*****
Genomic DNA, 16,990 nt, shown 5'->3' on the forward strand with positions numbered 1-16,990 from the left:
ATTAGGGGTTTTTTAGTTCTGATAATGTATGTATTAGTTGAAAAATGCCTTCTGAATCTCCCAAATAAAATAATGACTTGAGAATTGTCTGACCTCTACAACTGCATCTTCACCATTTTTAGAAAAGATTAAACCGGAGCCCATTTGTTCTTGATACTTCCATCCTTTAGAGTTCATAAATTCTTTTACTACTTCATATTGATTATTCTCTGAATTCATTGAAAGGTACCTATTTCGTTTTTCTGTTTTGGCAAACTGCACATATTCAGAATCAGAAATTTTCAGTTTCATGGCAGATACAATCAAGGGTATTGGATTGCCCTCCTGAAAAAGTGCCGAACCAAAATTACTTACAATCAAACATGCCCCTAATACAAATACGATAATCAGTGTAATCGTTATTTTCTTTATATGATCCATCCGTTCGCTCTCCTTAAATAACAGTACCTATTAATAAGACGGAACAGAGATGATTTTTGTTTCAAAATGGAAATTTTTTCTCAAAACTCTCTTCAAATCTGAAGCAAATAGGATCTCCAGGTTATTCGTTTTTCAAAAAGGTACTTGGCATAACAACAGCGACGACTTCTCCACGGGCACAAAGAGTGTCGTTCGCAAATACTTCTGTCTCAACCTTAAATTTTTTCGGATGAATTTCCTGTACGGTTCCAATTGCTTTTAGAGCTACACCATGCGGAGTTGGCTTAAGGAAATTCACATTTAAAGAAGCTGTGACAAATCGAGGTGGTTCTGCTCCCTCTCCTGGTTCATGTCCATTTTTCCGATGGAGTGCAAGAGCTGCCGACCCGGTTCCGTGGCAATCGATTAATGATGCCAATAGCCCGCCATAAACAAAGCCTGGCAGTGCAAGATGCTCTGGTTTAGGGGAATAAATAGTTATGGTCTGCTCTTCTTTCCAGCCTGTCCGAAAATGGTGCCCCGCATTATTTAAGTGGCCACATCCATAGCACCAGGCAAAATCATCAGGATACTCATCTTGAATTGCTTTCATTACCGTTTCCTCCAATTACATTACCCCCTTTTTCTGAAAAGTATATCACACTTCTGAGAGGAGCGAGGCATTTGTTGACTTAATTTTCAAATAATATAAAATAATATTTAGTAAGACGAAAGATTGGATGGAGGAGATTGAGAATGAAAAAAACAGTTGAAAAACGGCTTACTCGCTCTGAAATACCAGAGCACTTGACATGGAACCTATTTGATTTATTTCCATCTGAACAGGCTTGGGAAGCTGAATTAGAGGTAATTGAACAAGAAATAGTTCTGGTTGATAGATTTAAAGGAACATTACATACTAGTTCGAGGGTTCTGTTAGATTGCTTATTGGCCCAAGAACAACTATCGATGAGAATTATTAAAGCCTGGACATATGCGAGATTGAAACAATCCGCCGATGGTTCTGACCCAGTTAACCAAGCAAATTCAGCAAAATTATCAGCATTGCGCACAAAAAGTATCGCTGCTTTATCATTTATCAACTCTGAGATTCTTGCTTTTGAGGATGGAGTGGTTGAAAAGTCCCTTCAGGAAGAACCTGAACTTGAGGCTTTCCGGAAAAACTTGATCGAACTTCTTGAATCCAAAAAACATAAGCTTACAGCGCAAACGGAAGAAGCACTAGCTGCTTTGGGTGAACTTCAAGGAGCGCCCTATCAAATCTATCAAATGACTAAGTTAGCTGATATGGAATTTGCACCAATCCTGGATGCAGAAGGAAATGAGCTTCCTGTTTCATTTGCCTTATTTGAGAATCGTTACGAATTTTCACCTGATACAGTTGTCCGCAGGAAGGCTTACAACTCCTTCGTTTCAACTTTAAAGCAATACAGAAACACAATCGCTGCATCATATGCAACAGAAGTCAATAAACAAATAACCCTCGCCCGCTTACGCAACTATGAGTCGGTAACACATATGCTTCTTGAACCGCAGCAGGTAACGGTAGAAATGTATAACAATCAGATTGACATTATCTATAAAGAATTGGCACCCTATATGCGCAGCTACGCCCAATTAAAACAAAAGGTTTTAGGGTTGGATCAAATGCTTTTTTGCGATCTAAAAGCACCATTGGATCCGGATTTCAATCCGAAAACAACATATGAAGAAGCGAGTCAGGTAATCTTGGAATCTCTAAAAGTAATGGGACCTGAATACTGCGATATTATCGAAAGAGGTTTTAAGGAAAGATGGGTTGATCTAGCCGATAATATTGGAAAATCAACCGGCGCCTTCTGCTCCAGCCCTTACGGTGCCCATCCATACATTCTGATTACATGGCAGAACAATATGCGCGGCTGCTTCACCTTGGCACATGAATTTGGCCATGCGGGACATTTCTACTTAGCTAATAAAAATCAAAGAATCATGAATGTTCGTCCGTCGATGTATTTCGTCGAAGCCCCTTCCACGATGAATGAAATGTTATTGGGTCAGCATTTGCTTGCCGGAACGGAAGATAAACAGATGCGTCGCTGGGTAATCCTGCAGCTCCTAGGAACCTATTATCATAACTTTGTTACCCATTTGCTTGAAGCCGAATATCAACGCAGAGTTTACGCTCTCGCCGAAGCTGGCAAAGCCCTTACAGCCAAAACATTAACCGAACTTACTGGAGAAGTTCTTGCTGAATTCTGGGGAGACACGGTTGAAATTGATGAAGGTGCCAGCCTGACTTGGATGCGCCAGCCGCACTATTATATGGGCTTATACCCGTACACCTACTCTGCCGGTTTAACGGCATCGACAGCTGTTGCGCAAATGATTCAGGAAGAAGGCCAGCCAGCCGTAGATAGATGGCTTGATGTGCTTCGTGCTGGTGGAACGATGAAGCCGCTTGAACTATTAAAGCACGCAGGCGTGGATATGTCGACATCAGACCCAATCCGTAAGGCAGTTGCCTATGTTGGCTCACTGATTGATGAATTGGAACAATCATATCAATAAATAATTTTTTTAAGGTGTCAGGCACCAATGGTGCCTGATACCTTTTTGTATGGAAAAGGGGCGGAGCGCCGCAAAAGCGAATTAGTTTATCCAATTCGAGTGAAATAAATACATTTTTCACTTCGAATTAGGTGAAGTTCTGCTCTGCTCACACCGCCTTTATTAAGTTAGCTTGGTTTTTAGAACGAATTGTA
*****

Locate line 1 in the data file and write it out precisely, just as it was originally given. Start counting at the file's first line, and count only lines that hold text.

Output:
Genomic DNA, 16,990 nt, shown 5'->3' on the forward strand with positions numbered 1-16,990 from the left: